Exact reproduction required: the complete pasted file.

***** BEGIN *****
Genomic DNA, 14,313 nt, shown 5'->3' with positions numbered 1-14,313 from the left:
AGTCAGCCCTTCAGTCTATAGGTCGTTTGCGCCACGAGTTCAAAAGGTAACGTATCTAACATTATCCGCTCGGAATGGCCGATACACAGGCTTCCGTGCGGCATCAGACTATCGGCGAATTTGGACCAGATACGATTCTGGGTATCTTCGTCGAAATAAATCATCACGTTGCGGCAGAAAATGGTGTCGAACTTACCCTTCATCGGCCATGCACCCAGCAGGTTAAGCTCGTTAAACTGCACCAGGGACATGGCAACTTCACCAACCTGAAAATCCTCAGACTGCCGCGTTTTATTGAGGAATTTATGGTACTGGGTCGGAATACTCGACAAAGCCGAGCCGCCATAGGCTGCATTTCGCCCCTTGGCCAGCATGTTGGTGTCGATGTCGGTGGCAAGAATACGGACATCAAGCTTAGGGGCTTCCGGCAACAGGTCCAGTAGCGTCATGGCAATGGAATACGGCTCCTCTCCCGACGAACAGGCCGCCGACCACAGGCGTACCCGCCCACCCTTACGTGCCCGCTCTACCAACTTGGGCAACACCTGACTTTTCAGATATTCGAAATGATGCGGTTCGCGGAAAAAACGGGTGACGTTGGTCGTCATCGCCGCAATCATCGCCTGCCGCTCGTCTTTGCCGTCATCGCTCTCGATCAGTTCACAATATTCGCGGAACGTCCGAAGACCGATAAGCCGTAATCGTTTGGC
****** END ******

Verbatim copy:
Genomic DNA, 14,313 nt, shown 5'->3' with positions numbered 1-14,313 from the left:
AGTCAGCCCTTCAGTCTATAGGTCGTTTGCGCCACGAGTTCAAAAGGTAACGTATCTAACATTATCCGCTCGGAATGGCCGATACACAGGCTTCCGTGCGGCATCAGACTATCGGCGAATTTGGACCAGATACGATTCTGGGTATCTTCGTCGAAATAAATCATCACGTTGCGGCAGAAAATGGTGTCGAACTTACCCTTCATCGGCCATGCACCCAGCAGGTTAAGCTCGTTAAACTGCACCAGGGACATGGCAACTTCACCAACCTGAAAATCCTCAGACTGCCGCGTTTTATTGAGGAATTTATGGTACTGGGTCGGAATACTCGACAAAGCCGAGCCGCCATAGGCTGCATTTCGCCCCTTGGCCAGCATGTTGGTGTCGATGTCGGTGGCAAGAATACGGACATCAAGCTTAGGGGCTTCCGGCAACAGGTCCAGTAGCGTCATGGCAATGGAATACGGCTCCTCTCCCGACGAACAGGCCGCCGACCACAGGCGTACCCGCCCACCCTTACGTGCCCGCTCTACCAACTTGGGCAACACCTGACTTTTCAGATATTCGAAATGATGCGGTTCGCGGAAAAAACGGGTGACGTTGGTCGTCATCGCCGCAATCATCGCCTGCCGCTCGTCTTTGCCGTCATCGCTCTCGATCAGTTCACAATATTCGCGGAACGTCCGAAGACCGATAAGCCGTAATCGTTTGGC